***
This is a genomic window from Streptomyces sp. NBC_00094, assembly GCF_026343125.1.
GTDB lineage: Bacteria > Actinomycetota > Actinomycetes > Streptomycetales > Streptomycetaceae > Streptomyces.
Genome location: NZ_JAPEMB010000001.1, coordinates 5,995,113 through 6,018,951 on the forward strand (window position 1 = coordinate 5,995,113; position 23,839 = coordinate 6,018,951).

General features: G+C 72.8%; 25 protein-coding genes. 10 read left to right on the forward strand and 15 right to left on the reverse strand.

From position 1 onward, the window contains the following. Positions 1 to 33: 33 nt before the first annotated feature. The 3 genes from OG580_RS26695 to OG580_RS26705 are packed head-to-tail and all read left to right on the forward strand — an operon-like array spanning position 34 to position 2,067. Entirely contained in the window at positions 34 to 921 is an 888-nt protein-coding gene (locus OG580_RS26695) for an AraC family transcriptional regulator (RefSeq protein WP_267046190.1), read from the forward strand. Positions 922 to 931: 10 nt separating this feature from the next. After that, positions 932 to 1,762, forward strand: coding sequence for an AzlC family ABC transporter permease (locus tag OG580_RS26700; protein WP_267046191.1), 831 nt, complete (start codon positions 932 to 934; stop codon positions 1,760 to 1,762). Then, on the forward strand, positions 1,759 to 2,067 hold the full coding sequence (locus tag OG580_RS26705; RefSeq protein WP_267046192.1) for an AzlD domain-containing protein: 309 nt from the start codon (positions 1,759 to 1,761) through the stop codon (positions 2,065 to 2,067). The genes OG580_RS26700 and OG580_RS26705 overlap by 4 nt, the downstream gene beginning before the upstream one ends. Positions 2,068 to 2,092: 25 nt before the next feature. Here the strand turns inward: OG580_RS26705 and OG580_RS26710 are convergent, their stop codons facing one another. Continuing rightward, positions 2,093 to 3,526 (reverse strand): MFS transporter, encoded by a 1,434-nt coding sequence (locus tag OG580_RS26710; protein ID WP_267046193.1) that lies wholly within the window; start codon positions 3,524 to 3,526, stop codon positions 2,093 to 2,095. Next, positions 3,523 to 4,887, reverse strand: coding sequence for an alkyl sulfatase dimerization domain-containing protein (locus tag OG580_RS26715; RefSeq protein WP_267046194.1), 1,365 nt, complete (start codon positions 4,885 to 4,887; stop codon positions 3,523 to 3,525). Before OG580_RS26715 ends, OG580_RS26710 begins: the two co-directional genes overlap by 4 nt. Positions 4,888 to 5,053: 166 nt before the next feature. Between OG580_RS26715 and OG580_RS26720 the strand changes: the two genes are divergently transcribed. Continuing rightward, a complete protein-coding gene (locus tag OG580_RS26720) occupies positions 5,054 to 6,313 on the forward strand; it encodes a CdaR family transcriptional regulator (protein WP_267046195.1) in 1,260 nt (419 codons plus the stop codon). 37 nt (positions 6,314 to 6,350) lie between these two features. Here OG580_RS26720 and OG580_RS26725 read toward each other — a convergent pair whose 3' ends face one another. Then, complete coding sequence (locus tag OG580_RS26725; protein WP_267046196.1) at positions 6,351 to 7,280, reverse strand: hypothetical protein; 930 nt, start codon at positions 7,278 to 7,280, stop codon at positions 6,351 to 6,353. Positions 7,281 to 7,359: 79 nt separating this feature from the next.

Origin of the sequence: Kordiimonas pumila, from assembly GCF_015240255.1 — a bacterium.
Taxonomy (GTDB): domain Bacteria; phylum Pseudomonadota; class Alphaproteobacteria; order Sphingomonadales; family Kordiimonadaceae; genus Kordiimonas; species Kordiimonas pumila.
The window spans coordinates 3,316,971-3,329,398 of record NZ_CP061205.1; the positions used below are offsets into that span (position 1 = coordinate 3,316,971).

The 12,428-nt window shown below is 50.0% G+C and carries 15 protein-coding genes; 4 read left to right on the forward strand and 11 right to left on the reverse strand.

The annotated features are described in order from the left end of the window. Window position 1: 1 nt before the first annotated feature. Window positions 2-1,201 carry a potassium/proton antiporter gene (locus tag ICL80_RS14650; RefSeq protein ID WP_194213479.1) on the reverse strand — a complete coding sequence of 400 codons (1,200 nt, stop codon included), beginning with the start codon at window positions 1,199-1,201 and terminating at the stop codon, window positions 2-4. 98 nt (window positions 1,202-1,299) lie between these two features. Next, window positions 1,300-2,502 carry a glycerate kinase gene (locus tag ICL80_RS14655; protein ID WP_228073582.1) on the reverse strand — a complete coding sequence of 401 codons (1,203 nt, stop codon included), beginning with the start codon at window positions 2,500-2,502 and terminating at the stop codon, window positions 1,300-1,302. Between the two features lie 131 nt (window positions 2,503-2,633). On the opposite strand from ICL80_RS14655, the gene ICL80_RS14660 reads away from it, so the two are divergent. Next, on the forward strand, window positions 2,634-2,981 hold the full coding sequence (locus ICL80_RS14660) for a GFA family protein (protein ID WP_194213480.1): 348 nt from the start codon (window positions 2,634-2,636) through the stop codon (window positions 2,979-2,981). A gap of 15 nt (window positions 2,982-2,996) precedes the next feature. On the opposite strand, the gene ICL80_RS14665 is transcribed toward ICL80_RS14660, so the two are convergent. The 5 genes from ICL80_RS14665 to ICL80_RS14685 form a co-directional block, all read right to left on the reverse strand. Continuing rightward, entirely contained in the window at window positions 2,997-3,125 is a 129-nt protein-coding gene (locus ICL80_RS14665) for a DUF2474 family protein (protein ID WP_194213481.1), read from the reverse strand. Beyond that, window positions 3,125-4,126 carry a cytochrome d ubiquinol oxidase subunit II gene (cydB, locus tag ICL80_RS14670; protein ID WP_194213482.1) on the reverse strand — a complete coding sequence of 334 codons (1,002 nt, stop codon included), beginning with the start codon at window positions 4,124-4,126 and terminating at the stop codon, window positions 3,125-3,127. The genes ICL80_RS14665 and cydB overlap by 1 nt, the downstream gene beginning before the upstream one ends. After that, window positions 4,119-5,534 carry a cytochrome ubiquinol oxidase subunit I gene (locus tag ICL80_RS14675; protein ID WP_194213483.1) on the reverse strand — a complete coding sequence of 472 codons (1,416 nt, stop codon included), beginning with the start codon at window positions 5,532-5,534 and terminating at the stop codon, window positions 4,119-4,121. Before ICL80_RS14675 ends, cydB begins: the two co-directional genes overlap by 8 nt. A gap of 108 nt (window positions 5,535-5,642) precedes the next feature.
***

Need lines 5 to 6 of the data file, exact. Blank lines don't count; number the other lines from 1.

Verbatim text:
From position 1 onward, the window contains the following. Positions 1 to 33: 33 nt before the first annotated feature. The 3 genes from OG580_RS26695 to OG580_RS26705 are packed head-to-tail and all read left to right on the forward strand — an operon-like array spanning position 34 to position 2,067. Entirely contained in the window at positions 34 to 921 is an 888-nt protein-coding gene (locus OG580_RS26695) for an AraC family transcriptional regulator (RefSeq protein WP_267046190.1), read from the forward strand. Positions 922 to 931: 10 nt separating this feature from the next. After that, positions 932 to 1,762, forward strand: coding sequence for an AzlC family ABC transporter permease (locus tag OG580_RS26700; protein WP_267046191.1), 831 nt, complete (start codon positions 932 to 934; stop codon positions 1,760 to 1,762). Then, on the forward strand, positions 1,759 to 2,067 hold the full coding sequence (locus tag OG580_RS26705; RefSeq protein WP_267046192.1) for an AzlD domain-containing protein: 309 nt from the start codon (positions 1,759 to 1,761) through the stop codon (positions 2,065 to 2,067). The genes OG580_RS26700 and OG580_RS26705 overlap by 4 nt, the downstream gene beginning before the upstream one ends. Positions 2,068 to 2,092: 25 nt before the next feature. Here the strand turns inward: OG580_RS26705 and OG580_RS26710 are convergent, their stop codons facing one another. Continuing rightward, positions 2,093 to 3,526 (reverse strand): MFS transporter, encoded by a 1,434-nt coding sequence (locus tag OG580_RS26710; protein ID WP_267046193.1) that lies wholly within the window; start codon positions 3,524 to 3,526, stop codon positions 2,093 to 2,095. Next, positions 3,523 to 4,887, reverse strand: coding sequence for an alkyl sulfatase dimerization domain-containing protein (locus tag OG580_RS26715; RefSeq protein WP_267046194.1), 1,365 nt, complete (start codon positions 4,885 to 4,887; stop codon positions 3,523 to 3,525). Before OG580_RS26715 ends, OG580_RS26710 begins: the two co-directional genes overlap by 4 nt. Positions 4,888 to 5,053: 166 nt before the next feature. Between OG580_RS26715 and OG580_RS26720 the strand changes: the two genes are divergently transcribed. Continuing rightward, a complete protein-coding gene (locus tag OG580_RS26720) occupies positions 5,054 to 6,313 on the forward strand; it encodes a CdaR family transcriptional regulator (protein WP_267046195.1) in 1,260 nt (419 codons plus the stop codon). 37 nt (positions 6,314 to 6,350) lie between these two features. Here OG580_RS26720 and OG580_RS26725 read toward each other — a convergent pair whose 3' ends face one another. Then, complete coding sequence (locus tag OG580_RS26725; protein WP_267046196.1) at positions 6,351 to 7,280, reverse strand: hypothetical protein; 930 nt, start codon at positions 7,278 to 7,280, stop codon at positions 6,351 to 6,353. Positions 7,281 to 7,359: 79 nt separating this feature from the next.

Origin of the sequence: Kordiimonas pumila, from assembly GCF_015240255.1 — a bacterium.